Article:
Wednesday, 17 February 2016

Success at Business ≠ Understanding Economics

 

Donald Trump claims to be very successful at business, observes Don Boudreaux in this guest post, and so too does John Key, but this would make neither an expert on the economy. Wealth doesn't indicate economic wisdom.

Here’s a refrain that I’m being bombarded with by e-mail and on Facebook; this particular version is a Facebook comment by someone named Thomas Marise (whom I don’t know):

_Quote_IdiotTrump has proven time and again he knows his stuff when it comes to economics. He has a personal wealth of $10Billion proving his understanding.
Hard to argue with results.

Such a claim is illogical, even if we assume — falsely — that Trump earned every cent of his monetary fortune honestly, rather that at least some of it through government-orchestrated theft.

Knowing how to run a business is not the same thing as knowing economics. To assume that the two domains of knowledge and expertise are the same is an error equivalent to assuming that a successful NASCAR driver is thereby an expert automotive engineer. Of course, it’s possible for a successful NASCAR driver to know something about automotive engineering, just as it’s possible for a successful business person to know something about economics.

But success at each of the former tasks (driving a race car and managing a business) is not the same thing as, and requires very little familiarity with, the latter domains of knowledge (automotive engineering and economics).

Strong evidence — indeed, virtual proof — that knowing how to run a business successfully does not imply knowledge of economics is supplied by the great economics-policy differences that separate successful business people. Charles Koch, for example, is a far more successful business person than is Donald Trump, yet Mr. Koch’s understanding of economics differs markedly from Mr. Trump’s. If success at business were a sufficient indicator of deep and expert knowledge of economics, it would be nearly impossible to explain the deep differences that separate Mr. Koch’s professed understanding of economics from Mr. Trump’s.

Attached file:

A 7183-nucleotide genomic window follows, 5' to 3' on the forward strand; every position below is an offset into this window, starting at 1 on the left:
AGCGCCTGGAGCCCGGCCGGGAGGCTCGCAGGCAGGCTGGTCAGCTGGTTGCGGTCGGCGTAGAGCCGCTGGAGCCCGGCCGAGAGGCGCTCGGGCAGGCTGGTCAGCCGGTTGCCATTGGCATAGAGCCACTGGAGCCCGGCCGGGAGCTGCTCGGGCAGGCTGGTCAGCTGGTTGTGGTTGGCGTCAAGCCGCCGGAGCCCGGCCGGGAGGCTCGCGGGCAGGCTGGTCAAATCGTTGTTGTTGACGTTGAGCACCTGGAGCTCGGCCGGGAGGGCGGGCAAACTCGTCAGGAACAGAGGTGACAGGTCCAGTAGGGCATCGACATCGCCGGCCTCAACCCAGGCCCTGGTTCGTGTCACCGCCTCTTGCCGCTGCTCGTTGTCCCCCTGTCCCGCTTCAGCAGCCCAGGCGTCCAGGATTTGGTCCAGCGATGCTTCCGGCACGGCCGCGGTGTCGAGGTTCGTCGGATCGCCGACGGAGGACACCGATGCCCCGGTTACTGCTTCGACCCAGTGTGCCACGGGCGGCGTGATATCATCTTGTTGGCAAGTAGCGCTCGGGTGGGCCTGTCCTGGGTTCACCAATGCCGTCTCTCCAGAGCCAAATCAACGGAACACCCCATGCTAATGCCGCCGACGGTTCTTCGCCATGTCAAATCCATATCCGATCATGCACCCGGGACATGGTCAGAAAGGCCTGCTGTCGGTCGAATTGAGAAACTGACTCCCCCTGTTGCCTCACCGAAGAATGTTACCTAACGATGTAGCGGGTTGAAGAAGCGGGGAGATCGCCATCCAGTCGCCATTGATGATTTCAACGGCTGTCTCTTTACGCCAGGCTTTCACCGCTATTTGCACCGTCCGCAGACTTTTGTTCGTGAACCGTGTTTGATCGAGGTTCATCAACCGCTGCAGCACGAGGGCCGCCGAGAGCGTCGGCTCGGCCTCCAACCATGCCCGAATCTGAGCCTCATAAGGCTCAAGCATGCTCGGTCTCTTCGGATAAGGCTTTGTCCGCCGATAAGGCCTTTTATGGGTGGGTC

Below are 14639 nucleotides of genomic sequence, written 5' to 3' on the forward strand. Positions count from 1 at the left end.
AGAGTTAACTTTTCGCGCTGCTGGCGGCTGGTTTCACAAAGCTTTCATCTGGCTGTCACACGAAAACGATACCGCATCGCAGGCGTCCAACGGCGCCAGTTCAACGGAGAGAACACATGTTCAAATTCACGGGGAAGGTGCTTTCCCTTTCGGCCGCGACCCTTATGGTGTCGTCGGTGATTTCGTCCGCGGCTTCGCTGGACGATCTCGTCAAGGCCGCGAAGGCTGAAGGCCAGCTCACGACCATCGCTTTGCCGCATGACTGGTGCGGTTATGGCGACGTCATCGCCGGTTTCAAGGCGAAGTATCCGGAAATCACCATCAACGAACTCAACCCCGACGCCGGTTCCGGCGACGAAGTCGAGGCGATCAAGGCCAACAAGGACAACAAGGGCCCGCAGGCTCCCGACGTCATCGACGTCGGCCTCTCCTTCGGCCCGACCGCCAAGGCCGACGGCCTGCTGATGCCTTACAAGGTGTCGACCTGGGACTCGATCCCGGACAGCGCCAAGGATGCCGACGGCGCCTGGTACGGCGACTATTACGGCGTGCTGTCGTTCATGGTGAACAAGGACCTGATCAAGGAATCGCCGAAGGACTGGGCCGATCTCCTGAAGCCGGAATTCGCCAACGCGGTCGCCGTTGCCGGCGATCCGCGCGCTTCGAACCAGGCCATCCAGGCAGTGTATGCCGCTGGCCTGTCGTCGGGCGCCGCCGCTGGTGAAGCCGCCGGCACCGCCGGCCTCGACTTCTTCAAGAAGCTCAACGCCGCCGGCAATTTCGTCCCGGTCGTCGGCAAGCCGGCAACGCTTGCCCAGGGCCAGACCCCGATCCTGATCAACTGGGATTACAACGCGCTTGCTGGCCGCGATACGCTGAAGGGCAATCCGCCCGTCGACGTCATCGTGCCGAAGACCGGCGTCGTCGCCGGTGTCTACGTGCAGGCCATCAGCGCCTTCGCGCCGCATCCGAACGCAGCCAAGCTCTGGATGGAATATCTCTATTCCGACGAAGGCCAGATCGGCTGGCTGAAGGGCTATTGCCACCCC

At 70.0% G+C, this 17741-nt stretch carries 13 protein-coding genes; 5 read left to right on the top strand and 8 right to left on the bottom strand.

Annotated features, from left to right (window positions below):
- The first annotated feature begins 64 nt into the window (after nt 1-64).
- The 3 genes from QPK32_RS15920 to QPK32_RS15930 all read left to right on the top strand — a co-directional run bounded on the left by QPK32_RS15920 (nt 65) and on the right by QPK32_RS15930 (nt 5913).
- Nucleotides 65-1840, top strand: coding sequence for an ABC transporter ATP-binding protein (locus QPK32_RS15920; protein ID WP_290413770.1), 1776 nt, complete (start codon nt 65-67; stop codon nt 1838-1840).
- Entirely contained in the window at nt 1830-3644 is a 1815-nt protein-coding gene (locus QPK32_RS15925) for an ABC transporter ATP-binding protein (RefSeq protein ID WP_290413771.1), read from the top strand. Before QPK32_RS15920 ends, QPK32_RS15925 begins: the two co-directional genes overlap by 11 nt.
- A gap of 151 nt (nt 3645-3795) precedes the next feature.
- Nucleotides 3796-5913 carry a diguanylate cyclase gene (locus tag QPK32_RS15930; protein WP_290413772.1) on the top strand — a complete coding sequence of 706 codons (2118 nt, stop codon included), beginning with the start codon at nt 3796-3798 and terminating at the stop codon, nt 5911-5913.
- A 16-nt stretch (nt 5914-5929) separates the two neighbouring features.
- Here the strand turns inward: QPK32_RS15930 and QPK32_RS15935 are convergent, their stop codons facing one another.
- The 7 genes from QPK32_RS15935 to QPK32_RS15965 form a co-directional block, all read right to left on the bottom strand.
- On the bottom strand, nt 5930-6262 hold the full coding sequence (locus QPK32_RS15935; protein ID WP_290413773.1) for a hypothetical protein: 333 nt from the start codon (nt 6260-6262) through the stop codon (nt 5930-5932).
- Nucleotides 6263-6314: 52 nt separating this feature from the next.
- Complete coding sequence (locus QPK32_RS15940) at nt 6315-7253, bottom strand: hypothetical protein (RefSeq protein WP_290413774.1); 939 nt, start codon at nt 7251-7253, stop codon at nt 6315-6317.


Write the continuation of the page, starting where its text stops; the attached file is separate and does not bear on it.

More generally, genuinely successful business people differ wildly amongst themselves in their expressions of economic understanding. Indeed, business people differ far more widely amongst themselves in their economic understanding than do economists (whose differences, while real, are nowhere near as great as they are often portrayed).

It follows that successful business person X’s claims about the economy cannot be presumed to reflect the knowledge, reflection, and understanding of someone who genuinely knows economics.


Clipboard01Donald Boudreaux is a senior fellow with the F.A. Hayek Program for Advanced Study in Philosophy, Politics, and Economics at the Mercatus Center at George Mason University, a Mercatus Center Board Member, a professor of economics and former economics-department chair at George Mason University and, a former FEE president.
This post appeared at the Foundation for Economic Education website, cross-posted from Cafe Hayek.

3 comments:

  1. Probably correct, but not very convincing -because no explanation is given for why the two are different.

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  2. I agree the two don't necessarily follow, and can see how business success combined with shallow thinking could lead to the assumption that economic success on a macro level is all about the nation's head 'doing deals'. That's possibly what we have in Trump. On the other hand, if you've made money in a free (or semi free) market, you're much more likely to understand the importance of freedom in that process. The analogy he provides of the race car driver and automotive engineer is not entirely valid, because the economy is not a complicated piece of machinery that someone has to design and maintain. They just have to establish a sound framework based around property rights, and then be as hands off as possible.

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  3. What he means is: "Donald Trump will solve problems and that means certain Conservative protest groups would no longer need to exist, and would no longer need to raise money to pay huge salaries to those that run them" .....which is, of course, the sole reason the Conservative 'establishment' is so anti Trump.

    It is a fear he will actually succeed and put them out of a job that bothers them! haha!

    Constantly complaining about economic issues means you can stir up crowds, get invited on Fox News, raise millions, pay yourself millions, buy your own jet with supporters money, and be all very grand and important.

    There is no way Mr Bourdreaux wants any problems solved and that 'Donate' button on his website to become redundant....hahahahaha!!

    ReplyDelete

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